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Parts of the Essay


This part of your essay is the first presentation of your ideas. There are a number of elements you want to include in your introduction to encourage your audience to continue reading. The introduction “sets the stage” for the rest of your paper and its style should coincide with the overall theme of your essay. Your argument

Here are some things you want to accomplish in your introduction:

  • You will want a successful thesis statement with 3 main points of discussion that you work into your introduction to establish your argument, which will run throughout your entire essay.

  • You want to utilize details that will help your audience identify the topic and the scope of your essay.

  • You also want to be sure to provide needed background information for your audience so they are not lost, confused, or ‘thrown into’ a conversation they have not been prepared for.

The Body:

In the body of your essay, you should develop the ideas you presented in your introduction. Some people refer to this as "fleshing out" your ideas. It can be helpful to make a list of the ideas you want to present (look at those 3 main points that you included in your thesis statement), along with any research to support those ideas. The body of your essay:

  • Elaborates on points made in the introduction.

  • Creates connections among ideas and insights that you present; do not leave it up to your audience to make the connections! Take authority in your writing and TELL your audience what they not only should believe, but also what they NEED to believe.

  • Provides background and details on topics mentioned previously; in the body of your essay you get specific. An ample amount of examples, illustrations, and/or support should be included for each main point that you present in your essay.

  • Gives your essay substance, using anecdotes, metaphor, symbolism, and other methods; think of the body of your essay as the ‘meat’ of your argument and communication. It is the specific, concrete discussion of the main ideas that you described in your introduction paragraph.

  • Ask yourself the following questions related to the body of your essay: do my presented ideas relate to my central argument, or thesis, that was given in my introduction? What details do I provide that support my thesis?


When you’re nearing the end of your essay, it’s time to put the finishing touches on it with a separate closing paragraph. The conclusion is where you bring together all of the elements you previously mentioned in other sections. No, you don’t have to mention each one explicitly, but your conclusion should cover most of what you addressed in your essay, and provide a solid, clean end to your narrative path. In a dramatic and powerful conclusion is where you want to spell out, in a bold manner, any ideas you hinted at throughout your essay. The conclusion:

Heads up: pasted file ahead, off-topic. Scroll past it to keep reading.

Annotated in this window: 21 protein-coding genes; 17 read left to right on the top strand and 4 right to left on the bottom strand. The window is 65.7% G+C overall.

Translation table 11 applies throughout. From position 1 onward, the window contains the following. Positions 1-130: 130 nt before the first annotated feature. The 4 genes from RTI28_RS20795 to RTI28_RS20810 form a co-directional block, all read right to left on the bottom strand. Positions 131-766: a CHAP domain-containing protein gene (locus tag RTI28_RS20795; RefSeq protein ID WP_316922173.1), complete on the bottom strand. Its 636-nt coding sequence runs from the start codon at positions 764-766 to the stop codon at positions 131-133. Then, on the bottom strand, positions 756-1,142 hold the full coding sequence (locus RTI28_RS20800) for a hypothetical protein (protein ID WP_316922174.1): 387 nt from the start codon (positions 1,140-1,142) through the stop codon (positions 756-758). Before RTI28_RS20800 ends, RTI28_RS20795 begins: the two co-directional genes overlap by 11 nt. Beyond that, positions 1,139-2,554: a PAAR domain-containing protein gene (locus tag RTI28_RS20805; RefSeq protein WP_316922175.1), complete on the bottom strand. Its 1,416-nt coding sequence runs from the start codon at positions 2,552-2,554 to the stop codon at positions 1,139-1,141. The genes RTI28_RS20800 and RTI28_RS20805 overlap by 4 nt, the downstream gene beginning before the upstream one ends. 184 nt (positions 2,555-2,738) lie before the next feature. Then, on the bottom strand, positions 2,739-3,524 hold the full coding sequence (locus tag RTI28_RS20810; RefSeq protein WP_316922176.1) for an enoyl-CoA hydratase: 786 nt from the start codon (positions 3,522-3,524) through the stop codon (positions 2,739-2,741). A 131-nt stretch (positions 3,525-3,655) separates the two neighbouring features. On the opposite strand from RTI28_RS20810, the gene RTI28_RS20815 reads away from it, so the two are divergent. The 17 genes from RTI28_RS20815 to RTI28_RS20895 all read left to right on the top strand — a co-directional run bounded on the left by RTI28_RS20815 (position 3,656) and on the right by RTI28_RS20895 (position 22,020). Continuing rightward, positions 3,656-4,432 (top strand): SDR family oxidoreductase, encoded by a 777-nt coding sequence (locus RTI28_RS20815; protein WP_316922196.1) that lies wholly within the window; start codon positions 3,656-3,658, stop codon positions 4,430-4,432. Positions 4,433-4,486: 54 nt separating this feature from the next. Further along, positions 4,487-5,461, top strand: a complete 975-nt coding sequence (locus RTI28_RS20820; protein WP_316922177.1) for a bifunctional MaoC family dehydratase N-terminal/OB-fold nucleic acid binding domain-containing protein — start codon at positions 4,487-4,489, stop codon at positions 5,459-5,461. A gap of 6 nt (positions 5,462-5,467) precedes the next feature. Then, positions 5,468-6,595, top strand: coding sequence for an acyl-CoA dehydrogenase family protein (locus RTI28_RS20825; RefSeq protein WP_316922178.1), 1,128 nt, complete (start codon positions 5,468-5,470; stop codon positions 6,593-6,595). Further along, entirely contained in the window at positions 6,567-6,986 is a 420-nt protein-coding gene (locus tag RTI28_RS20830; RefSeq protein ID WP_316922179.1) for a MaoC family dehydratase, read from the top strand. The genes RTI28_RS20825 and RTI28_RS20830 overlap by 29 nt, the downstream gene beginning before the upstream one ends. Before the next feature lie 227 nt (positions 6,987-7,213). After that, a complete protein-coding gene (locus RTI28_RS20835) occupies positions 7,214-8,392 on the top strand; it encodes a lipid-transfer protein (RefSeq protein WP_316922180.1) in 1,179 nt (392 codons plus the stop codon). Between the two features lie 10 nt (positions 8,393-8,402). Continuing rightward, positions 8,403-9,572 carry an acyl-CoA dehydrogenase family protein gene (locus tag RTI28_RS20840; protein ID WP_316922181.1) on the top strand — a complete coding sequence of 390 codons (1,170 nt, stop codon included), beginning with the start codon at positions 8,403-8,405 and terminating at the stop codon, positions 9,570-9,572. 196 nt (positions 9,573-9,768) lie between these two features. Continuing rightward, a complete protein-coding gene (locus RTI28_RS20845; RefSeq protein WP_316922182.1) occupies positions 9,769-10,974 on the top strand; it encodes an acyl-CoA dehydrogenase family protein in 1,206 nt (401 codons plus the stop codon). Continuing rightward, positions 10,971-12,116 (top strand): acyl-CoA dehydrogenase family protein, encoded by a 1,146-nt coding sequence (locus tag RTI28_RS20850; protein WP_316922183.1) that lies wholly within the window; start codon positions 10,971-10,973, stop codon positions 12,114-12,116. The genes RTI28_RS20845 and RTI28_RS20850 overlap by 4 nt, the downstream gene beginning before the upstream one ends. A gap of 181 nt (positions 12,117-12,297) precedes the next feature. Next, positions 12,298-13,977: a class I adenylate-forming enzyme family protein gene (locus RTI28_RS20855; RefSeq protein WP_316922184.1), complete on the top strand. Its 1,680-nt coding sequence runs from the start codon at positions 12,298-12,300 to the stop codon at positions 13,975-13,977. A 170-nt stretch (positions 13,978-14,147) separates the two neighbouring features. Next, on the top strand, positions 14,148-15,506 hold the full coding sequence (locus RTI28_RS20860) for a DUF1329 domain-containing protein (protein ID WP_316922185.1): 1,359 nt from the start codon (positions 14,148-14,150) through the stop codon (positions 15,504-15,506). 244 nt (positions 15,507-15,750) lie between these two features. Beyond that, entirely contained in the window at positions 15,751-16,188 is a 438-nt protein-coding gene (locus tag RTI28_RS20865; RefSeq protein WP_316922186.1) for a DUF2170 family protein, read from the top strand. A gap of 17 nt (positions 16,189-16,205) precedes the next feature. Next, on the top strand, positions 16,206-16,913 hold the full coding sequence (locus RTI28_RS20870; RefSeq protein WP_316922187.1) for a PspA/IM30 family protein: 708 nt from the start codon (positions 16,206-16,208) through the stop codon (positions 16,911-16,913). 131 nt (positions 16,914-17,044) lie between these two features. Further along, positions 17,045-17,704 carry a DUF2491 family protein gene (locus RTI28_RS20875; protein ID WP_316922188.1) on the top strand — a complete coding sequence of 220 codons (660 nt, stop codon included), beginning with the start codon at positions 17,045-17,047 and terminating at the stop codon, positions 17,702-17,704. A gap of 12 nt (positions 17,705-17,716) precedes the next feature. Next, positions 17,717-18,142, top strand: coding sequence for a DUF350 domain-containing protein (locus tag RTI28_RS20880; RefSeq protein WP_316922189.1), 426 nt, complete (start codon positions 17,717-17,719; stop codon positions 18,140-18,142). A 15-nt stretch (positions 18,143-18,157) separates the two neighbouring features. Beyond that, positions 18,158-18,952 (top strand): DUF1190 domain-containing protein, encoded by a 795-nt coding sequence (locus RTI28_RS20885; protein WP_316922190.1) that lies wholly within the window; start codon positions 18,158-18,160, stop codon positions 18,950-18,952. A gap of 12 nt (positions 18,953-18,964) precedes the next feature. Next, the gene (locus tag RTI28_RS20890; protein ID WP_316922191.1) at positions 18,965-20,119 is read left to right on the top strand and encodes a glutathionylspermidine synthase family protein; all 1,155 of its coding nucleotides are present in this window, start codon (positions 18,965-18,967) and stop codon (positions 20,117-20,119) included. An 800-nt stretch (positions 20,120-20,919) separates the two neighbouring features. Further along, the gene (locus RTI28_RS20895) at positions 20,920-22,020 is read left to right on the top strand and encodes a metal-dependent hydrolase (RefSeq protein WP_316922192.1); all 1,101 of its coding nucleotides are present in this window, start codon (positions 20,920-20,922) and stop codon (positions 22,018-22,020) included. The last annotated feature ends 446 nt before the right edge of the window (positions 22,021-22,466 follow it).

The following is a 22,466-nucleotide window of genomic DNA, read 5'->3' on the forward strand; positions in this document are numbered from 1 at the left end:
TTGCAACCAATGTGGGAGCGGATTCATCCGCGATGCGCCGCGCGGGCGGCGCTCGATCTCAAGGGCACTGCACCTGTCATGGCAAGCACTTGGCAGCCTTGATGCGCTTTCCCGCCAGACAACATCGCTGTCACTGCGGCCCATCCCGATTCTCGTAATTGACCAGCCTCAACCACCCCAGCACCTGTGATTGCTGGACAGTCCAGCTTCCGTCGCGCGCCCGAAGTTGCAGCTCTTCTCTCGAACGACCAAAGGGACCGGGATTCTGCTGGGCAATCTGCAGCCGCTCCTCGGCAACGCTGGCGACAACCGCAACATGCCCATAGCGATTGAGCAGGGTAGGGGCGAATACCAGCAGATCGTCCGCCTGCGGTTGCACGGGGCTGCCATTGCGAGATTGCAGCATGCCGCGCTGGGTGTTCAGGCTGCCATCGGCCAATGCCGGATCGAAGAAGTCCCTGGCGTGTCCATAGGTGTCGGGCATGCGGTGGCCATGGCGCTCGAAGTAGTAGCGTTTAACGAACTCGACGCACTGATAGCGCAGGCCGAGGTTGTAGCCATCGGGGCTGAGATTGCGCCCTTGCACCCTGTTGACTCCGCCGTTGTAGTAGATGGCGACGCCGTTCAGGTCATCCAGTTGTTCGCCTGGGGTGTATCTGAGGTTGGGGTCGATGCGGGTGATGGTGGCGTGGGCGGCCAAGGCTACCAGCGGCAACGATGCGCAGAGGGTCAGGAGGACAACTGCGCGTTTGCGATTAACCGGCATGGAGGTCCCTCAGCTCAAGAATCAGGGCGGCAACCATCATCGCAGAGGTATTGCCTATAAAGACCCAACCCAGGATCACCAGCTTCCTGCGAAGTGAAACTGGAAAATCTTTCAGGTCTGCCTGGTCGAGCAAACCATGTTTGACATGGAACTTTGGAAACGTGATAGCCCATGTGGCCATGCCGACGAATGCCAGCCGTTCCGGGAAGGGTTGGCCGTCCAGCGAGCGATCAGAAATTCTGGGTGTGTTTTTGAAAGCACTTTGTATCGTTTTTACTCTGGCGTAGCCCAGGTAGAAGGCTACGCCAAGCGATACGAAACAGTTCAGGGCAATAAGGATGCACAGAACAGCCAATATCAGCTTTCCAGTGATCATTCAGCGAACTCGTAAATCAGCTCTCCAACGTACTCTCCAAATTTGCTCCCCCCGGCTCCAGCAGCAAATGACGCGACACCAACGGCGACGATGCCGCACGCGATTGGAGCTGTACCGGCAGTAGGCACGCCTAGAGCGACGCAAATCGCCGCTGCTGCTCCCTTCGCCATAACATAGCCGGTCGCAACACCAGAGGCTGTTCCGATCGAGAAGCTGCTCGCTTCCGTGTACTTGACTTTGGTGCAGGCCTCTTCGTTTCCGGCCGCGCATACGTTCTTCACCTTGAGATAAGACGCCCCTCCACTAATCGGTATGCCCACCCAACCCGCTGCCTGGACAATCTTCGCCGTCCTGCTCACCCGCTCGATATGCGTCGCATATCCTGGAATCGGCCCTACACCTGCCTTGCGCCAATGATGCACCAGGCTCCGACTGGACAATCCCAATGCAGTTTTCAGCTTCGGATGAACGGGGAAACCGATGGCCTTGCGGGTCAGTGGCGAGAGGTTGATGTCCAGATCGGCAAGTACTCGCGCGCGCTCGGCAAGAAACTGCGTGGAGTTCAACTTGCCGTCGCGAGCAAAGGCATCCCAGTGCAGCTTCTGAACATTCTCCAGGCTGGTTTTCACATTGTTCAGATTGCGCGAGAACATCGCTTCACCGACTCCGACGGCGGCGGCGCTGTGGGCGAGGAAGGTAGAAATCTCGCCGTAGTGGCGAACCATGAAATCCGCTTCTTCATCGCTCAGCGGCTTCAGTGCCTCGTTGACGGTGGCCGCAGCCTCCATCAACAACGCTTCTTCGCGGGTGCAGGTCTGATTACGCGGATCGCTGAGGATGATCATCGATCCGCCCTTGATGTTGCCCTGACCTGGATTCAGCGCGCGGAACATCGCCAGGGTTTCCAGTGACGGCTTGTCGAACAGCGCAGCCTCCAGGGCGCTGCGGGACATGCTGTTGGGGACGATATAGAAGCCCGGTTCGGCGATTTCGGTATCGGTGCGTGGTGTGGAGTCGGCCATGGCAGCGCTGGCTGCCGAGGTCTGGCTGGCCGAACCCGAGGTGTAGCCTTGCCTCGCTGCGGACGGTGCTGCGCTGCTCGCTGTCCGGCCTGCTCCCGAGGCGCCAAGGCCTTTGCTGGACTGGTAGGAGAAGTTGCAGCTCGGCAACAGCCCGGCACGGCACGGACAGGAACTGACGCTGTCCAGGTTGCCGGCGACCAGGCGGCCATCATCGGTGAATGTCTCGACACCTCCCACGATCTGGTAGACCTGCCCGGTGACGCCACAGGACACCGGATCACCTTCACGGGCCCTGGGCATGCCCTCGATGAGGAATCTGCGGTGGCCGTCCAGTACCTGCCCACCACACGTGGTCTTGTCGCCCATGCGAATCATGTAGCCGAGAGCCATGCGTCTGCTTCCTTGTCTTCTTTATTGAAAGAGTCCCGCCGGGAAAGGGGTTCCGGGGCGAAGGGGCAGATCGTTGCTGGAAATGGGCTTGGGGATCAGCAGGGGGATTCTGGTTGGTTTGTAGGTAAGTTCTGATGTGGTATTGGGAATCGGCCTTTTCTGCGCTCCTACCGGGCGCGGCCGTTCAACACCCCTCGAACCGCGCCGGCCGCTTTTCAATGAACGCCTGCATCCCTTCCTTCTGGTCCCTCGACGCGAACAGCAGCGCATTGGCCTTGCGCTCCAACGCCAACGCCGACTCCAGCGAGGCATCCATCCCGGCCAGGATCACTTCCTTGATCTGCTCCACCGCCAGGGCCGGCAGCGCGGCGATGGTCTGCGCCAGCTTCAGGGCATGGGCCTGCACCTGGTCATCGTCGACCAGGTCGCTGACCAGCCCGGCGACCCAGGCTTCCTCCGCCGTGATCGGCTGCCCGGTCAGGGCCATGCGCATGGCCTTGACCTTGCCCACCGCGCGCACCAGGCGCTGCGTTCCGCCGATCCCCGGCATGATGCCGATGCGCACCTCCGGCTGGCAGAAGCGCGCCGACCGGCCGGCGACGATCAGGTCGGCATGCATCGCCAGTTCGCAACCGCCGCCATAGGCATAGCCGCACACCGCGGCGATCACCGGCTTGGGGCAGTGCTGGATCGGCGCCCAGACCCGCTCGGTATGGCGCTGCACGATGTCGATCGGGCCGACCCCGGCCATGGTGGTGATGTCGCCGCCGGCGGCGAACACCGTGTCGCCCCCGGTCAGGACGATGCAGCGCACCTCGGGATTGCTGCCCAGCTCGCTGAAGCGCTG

• Restates the thesis; however, be careful not to use the exact same wording as in your introduction. You want to determine an exciting and intriguing manner in which to restate it.

  • Summarizes your main points; this is where more writers begin to border sounding redundant, so get creative and think of your points in new and interesting ways.

  • Brings your main argument ‘home’ for your audience. Find a way for your audience to connect with your writing and to apply it to their own lives, their thinking, and/or their interpretations. The more they connect with the words on the page, the more they connect with your ideas, insights, and argument.

  • Does not introduce NEW ideas; you do not want to confuse your audience. Your conclusion discusses the main points that you have already discussed in your essay.

  • Provides an “end” to your essay, tying up all loose ends; your audience should not be left with questions unanswered, though leaving them deep in thought after reading your essay is a positive thing.

  • Avoids the cliché phrase, “In conclusion;” this phrase is ineffective and it will not provide your conclusion the strength it needs to be efficient. Instead of beginning with “To conclude” or “In conclusion,” formulate a strong topic sentence that highlights the significance of everything in your essay. Why is what you wrote about important? What does your essay argue for, or against, that is meaningful and memorable? Formulate a strong declarative statement that lends you authority as a writer and thinker.

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